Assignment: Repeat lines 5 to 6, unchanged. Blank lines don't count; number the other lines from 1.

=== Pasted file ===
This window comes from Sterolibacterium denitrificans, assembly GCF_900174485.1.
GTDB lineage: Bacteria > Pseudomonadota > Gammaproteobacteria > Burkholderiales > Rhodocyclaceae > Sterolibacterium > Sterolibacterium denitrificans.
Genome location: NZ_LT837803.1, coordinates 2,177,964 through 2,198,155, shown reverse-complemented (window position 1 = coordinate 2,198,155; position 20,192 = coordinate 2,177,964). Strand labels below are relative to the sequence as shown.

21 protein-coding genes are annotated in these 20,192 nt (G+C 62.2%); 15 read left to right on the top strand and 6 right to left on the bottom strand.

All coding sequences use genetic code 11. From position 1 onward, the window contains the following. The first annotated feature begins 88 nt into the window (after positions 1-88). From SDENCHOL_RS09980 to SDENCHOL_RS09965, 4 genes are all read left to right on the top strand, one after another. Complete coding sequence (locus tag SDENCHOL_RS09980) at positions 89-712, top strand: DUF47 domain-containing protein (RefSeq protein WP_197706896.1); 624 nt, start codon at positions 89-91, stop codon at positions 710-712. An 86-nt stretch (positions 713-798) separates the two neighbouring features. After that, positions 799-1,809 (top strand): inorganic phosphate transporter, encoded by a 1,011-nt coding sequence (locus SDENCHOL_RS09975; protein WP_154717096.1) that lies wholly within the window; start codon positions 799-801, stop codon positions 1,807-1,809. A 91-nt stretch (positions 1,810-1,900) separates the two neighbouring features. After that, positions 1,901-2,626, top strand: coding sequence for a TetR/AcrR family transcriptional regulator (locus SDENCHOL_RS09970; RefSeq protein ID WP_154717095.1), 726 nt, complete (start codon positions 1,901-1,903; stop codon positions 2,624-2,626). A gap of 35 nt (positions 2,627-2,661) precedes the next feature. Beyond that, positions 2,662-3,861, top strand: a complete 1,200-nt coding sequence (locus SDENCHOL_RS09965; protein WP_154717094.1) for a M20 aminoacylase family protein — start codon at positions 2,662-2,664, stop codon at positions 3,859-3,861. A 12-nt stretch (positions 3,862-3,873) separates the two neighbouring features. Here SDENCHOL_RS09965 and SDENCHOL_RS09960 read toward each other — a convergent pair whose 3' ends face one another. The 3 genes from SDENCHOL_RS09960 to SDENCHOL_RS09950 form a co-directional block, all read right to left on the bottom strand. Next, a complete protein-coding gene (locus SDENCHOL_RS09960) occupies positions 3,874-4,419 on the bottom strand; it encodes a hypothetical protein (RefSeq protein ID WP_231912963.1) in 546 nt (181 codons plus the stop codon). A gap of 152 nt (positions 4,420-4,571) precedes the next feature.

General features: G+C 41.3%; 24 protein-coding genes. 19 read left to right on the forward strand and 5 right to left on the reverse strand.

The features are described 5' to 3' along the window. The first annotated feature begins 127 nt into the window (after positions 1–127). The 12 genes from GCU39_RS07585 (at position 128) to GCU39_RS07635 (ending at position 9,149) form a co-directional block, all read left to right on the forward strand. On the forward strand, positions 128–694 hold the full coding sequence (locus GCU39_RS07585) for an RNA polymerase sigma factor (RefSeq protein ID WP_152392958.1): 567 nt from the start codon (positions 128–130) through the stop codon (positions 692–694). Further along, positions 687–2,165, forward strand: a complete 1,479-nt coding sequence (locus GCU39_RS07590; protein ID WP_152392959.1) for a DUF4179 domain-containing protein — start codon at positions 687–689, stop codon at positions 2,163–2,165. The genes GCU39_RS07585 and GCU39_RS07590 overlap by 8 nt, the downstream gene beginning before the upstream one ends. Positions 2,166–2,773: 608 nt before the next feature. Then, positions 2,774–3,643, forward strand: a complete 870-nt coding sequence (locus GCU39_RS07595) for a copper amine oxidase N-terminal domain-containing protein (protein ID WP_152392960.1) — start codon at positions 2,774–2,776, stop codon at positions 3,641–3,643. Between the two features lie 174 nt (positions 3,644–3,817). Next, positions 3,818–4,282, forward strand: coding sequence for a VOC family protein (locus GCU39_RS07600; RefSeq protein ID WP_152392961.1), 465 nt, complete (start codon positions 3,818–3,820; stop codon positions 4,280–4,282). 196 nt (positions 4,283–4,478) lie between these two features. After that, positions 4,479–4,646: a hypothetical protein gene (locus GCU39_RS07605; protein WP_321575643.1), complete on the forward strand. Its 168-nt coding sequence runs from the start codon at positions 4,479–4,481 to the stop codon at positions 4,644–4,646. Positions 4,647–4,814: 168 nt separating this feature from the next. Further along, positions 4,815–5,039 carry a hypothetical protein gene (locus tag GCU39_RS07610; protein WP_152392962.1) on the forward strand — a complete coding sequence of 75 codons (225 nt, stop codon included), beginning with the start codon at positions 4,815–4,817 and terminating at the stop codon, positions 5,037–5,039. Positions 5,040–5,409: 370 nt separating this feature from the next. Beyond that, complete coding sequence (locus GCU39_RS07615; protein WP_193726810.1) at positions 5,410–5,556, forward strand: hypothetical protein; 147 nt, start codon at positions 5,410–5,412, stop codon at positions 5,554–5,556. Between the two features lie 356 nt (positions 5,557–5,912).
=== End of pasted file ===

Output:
All coding sequences use genetic code 11. From position 1 onward, the window contains the following. The first annotated feature begins 88 nt into the window (after positions 1-88). From SDENCHOL_RS09980 to SDENCHOL_RS09965, 4 genes are all read left to right on the top strand, one after another. Complete coding sequence (locus tag SDENCHOL_RS09980) at positions 89-712, top strand: DUF47 domain-containing protein (RefSeq protein WP_197706896.1); 624 nt, start codon at positions 89-91, stop codon at positions 710-712. An 86-nt stretch (positions 713-798) separates the two neighbouring features. After that, positions 799-1,809 (top strand): inorganic phosphate transporter, encoded by a 1,011-nt coding sequence (locus SDENCHOL_RS09975; protein WP_154717096.1) that lies wholly within the window; start codon positions 799-801, stop codon positions 1,807-1,809. A 91-nt stretch (positions 1,810-1,900) separates the two neighbouring features. After that, positions 1,901-2,626, top strand: coding sequence for a TetR/AcrR family transcriptional regulator (locus SDENCHOL_RS09970; RefSeq protein ID WP_154717095.1), 726 nt, complete (start codon positions 1,901-1,903; stop codon positions 2,624-2,626). A gap of 35 nt (positions 2,627-2,661) precedes the next feature. Beyond that, positions 2,662-3,861, top strand: a complete 1,200-nt coding sequence (locus SDENCHOL_RS09965; protein WP_154717094.1) for a M20 aminoacylase family protein — start codon at positions 2,662-2,664, stop codon at positions 3,859-3,861. A 12-nt stretch (positions 3,862-3,873) separates the two neighbouring features. Here SDENCHOL_RS09965 and SDENCHOL_RS09960 read toward each other — a convergent pair whose 3' ends face one another. The 3 genes from SDENCHOL_RS09960 to SDENCHOL_RS09950 form a co-directional block, all read right to left on the bottom strand. Next, a complete protein-coding gene (locus SDENCHOL_RS09960) occupies positions 3,874-4,419 on the bottom strand; it encodes a hypothetical protein (RefSeq protein ID WP_231912963.1) in 546 nt (181 codons plus the stop codon). A gap of 152 nt (positions 4,420-4,571) precedes the next feature.

General features: G+C 41.3%; 24 protein-coding genes. 19 read left to right on the forward strand and 5 right to left on the reverse strand.